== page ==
• An ending balance of 1% of expenditures is assumed due for the Rainy Day Fund deposit requirement and a Lottery Funds balance of $25 million to mitigate revenue fluctuations.

Budget projections

Tentative budget projections for 2023-25 program area expenditures also assume the following:

The State School Fund (SSF) current service level budget is estimated to grow by 2.3% over the

2021-23 legislatively approved level, increasing to $9.5 billion total funds. Combined General Fund and Lottery Funds account for $8.737 billion and the remainder is supported with Corporate Activities Tax (CAT), marijuana tax, and other revenues. This growth is based on:

The 2023-25 estimated PERS weighted-average net contribution rate for school and education service districts of 15.16% (July 2022), which factors in side account contributions and the portion of employee contributions redirected to fund pension benefits.

The Legislative Revenue Office current estimate of 2023-25 local revenues.

  • Biennial payroll growth for school district employees of 5.45%.
  • Increases in health benefits of 3.4% each year as outlined in ORS 243.866.
  • The estimated CSL for Ballot Measure 98 programs totals $310.2 million total funds ($172.2 million General Fund and $137.9 million of CAT revenues), which is based on the statutorily required formula. These funds are distributed to school districts for Career and Technical Education (CTE), college-level education opportunities or accelerated learning, and drop-out prevention.
  • The 2023-25 current service level budget for state support of Public Universities is estimated to grow by a combined $51.2 million General Fund and Lottery Funds to $1.6 billion, including an increase of $58.2 million in debt service payments on behalf of public universities. State support for Community Colleges is estimated to grow by $73.3 million General Fund and Lottery Funds to $868.8 million, including an increase of $9.7 million in debt service payments on behalf of community colleges.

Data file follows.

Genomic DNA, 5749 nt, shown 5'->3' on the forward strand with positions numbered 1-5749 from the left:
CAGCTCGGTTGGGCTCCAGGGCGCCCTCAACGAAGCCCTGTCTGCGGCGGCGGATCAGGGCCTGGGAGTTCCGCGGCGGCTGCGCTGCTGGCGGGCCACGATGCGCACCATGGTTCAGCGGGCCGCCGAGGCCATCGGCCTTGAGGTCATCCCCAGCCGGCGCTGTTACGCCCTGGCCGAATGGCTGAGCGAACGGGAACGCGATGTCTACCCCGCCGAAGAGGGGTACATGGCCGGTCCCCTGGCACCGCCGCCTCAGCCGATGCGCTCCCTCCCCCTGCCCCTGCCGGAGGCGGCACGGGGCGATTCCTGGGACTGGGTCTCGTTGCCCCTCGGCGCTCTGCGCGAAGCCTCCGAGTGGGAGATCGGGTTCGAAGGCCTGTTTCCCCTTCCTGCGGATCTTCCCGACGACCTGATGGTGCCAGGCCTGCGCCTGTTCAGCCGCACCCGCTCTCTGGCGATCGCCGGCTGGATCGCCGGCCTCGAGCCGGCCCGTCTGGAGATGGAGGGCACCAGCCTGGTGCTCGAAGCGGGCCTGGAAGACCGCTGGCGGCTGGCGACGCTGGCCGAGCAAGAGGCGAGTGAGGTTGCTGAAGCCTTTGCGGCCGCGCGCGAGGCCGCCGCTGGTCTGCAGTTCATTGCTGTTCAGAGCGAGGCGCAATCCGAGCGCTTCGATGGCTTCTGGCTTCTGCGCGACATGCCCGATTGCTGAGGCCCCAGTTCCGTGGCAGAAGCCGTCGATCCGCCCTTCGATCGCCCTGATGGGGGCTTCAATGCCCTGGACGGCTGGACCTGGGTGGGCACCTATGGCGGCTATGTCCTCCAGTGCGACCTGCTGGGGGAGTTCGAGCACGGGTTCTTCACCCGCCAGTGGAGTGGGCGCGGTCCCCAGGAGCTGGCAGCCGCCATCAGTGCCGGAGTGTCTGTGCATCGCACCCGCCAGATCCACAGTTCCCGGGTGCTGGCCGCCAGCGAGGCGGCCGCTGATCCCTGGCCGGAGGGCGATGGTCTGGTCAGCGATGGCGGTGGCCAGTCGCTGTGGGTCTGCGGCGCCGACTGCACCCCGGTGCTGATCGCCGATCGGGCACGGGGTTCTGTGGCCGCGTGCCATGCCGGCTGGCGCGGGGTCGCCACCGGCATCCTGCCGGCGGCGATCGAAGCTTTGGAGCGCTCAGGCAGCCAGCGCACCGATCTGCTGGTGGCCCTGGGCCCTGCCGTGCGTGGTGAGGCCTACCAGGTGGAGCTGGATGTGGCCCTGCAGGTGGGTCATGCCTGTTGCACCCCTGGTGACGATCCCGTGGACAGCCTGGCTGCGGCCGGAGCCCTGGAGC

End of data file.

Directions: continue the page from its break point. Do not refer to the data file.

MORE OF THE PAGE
• Human services mandated caseload increases for the 2023-25 biennium are based on the Fall 2022 forecasts for the Oregon Health Authority and the Department of Human Services.
  • Oregon Health Plan costs are inflated 3.4% per year, consistent with the state’s federal waiver agreement over the last several years.
  • Full implementation of the Healthier Oregon Program across all age categories by 2023-25 biennium.
  • Mandated correction populations for the 2023-25 biennium are based on the DAS Office of Economic Analysis October 2022 forecasts for the Department of Corrections and Oregon Youth Authority.
  • General Fund needed to backfill 2021-23 one-time funds or account for programs that change funding sources between the two biennia is projected to total $2 billion, including:
  • Restoration of $1.3 billion General Fund to the Department of Corrections, Oregon Youth Authority, and Oregon State Hospital for the one-time American Rescue Plan Act (ARPA) State Fiscal Recovery Funds and CARES Act Coronavirus Relief Funds (CRF) used to support the provision of public safety services in 2021-23.
  • An increase of $926.4 million General Fund in the Human Services program area for reductions in Federal Medical Assistance Percentage (FMAP) rates due to the anticipated end of the COVID-19 public health emergency and annual adjustments.
  • The shift of $468.1 million General Fund to local property tax revenues for the State School Fund and Community College Support Fund as estimated property taxes grow faster than estimated General Fund sources.